"[A]fter a valid contact between police and a citizen[,] a request for a drivers license and check on the license is allowable so long as it is of a momentary intrusion and of limited duration. Here the evidence shows that the detention and intrusion [were] quite minimal--some sixty to ninety seconds. The public interest in allowing the license check outweighs the minimal intrusion on the defendant[;] for this reason his motion is denied."

In so ruling, the trial court noted that section 6--112 of the Illinois Vehicle Code (the Code) (625 ILCS 5/6--112 (West 1996)) requires all drivers to be in immediate possession of their licenses and to display the license upon request from authorized personnel. The trial court noted that this statute would have no meaning if officers were not permitted to check the tendered license's validity.

On appeal, the defendant argues that the police obtained the drug evidence as a result of an illegal search and seizure. Specifically, the defendant argues that the officers had no basis to stop his vehicle because they had already determined that the vehicle was not registered to Ladipo and because the defendant was clearly not the person in the photograph. Additionally, the defendant argues that, once the marshals stopped the car and realized that he was not Ladipo, they had no right to hold him to check the validity of the license.

Ordinarily, a trial court's ruling on a motion to suppress evidence will not be disturbed unless it is manifestly erroneous. People v. Krueger, 175 Ill. 2d 60, 64 (1996). The trial court's determination regarding factual matters, including the reasonable inferences to be drawn from the witnesses' testimony, is entitled to deference by a reviewing court. People v. Moore, 286 Ill. App. 3d 649, 652 (1997). However, when there is no question of fact, we will review de novo the trial court's ultimate determination as to whether there existed reasonable suspicion to stop a vehicle and probable cause to conduct a search. People v. Branch, 295 Ill. App. 3d 110, 112 (1998). In this case, the trial court made the specific finding that, upon a close inspection, the defendant did not resemble Ladipo's photograph. As there has been no showing that such a finding was erroneous, we will abide by this determination and will only concern ourselves with the pertinent legal questions. See Branch, 295 Ill. App. 3d 110, 112 (1998).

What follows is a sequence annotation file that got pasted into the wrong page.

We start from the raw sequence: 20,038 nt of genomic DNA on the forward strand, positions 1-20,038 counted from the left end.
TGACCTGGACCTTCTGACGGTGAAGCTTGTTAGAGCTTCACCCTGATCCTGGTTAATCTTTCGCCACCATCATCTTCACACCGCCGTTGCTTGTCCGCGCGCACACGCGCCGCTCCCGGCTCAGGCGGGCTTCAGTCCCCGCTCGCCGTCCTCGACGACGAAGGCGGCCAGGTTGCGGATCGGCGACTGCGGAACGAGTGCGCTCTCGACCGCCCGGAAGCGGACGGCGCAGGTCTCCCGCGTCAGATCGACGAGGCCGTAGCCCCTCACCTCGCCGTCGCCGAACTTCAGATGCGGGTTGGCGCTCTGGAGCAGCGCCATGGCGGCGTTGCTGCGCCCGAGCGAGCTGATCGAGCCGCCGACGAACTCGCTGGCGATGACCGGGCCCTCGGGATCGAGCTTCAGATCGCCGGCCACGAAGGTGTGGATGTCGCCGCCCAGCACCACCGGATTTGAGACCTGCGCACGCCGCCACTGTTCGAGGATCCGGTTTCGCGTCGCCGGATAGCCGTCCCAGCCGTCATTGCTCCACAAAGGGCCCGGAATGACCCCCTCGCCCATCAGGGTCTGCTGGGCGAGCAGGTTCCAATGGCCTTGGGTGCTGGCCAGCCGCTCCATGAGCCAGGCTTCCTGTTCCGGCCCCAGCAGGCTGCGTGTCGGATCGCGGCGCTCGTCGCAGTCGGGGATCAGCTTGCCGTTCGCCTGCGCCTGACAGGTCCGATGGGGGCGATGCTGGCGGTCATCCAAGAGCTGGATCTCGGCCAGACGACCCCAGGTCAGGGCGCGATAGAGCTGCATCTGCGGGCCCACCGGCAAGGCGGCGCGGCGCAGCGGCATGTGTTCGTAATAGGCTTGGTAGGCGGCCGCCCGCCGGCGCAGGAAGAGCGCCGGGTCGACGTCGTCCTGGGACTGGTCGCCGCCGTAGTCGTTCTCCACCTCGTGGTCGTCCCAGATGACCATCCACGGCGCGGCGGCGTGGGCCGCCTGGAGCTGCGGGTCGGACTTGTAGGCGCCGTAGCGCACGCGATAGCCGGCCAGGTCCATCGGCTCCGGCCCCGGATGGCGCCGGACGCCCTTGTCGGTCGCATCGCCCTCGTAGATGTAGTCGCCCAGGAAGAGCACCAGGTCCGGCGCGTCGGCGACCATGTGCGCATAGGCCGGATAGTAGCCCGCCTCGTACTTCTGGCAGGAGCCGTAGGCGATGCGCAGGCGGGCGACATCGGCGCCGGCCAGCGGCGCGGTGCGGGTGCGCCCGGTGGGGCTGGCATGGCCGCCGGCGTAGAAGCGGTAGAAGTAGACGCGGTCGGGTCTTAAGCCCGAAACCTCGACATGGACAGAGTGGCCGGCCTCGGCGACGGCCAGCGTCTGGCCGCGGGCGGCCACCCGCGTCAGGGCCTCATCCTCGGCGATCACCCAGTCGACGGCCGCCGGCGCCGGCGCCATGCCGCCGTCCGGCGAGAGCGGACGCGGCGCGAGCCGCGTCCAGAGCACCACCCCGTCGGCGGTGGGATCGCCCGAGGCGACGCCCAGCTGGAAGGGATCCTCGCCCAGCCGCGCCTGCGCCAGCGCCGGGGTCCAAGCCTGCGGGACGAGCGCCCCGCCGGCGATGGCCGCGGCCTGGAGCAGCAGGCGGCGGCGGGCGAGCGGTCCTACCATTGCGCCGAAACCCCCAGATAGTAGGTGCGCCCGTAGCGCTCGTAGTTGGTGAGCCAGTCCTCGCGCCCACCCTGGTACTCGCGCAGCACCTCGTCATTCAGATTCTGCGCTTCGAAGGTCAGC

Both the United States and Illinois Constitutions protect citizens from unreasonable searches and seizures. U.S. Const., amend. IV; Ill. Const. 1970, art. 1, §6; People v. Fulton, 289 Ill. App. 3d 970, 973 (1997). Under Terry v. Ohio, 392 U.S. 1, 21-22, 20 L. Ed. 2d 889, 905-06, 88 S. Ct. 1868, 1880 (1968), the fourth amendment permits minimally intrusive investigatory stops of people when there is a reasonable suspicion of criminal activity. See also 725 ILCS 5/107--14 (West 1996). The length and scope of the detention "must be `strictly tied to and justified by' the circumstances which rendered its initiation permissible." Terry, 392 U.S. at 19, 20 L. Ed. 2d at 904, 88 S. Ct. at 1878, quoting Warden v. Hayden, 387 U.S. 294, 310, 18 L. Ed. 2d 782, 794, 87 S. Ct. 1642, 1652 (1967) (Fortas, J., Concurring). The investigative detention must be temporary and last no longer than is necessary to effectuate the purpose of the stop. People v. Koutsakis, 272 Ill. App. 3d 159, 163 (1995).

We agree with the trial court that the initial stop of the defendant's vehicle was valid, as the officers had a reasonable belief that the defendant was Ladipo. The defendant matched the approximate height, weight, and age descriptions of Ladipo, and the officers observed him enter the home of Ladipo's wife. When Block pulled up alongside the defendant's vehicle at a traffic light, he also observed that the defendant had the same type of mustache and hairstyle as Ladipo. Based on such circumstances, we believe that the officers reasonably believed that the defendant was Ladipo and therefore had a justifiable basis to stop his car and request identification. Sufficient probability, rather than certainty, is the touchstone of reasonableness under the fourth amendment. See Hill v. California, 401 U.S. 797, 803-04, 28 L. Ed. 2d 484, 490, 91 S. Ct. 1106, 1110-11 (1971) (when officers have probable cause to arrest one party and they reasonably mistake a second party for the first party, then arrest of the second party is valid for purposes of fourth amendment search and seizure analysis).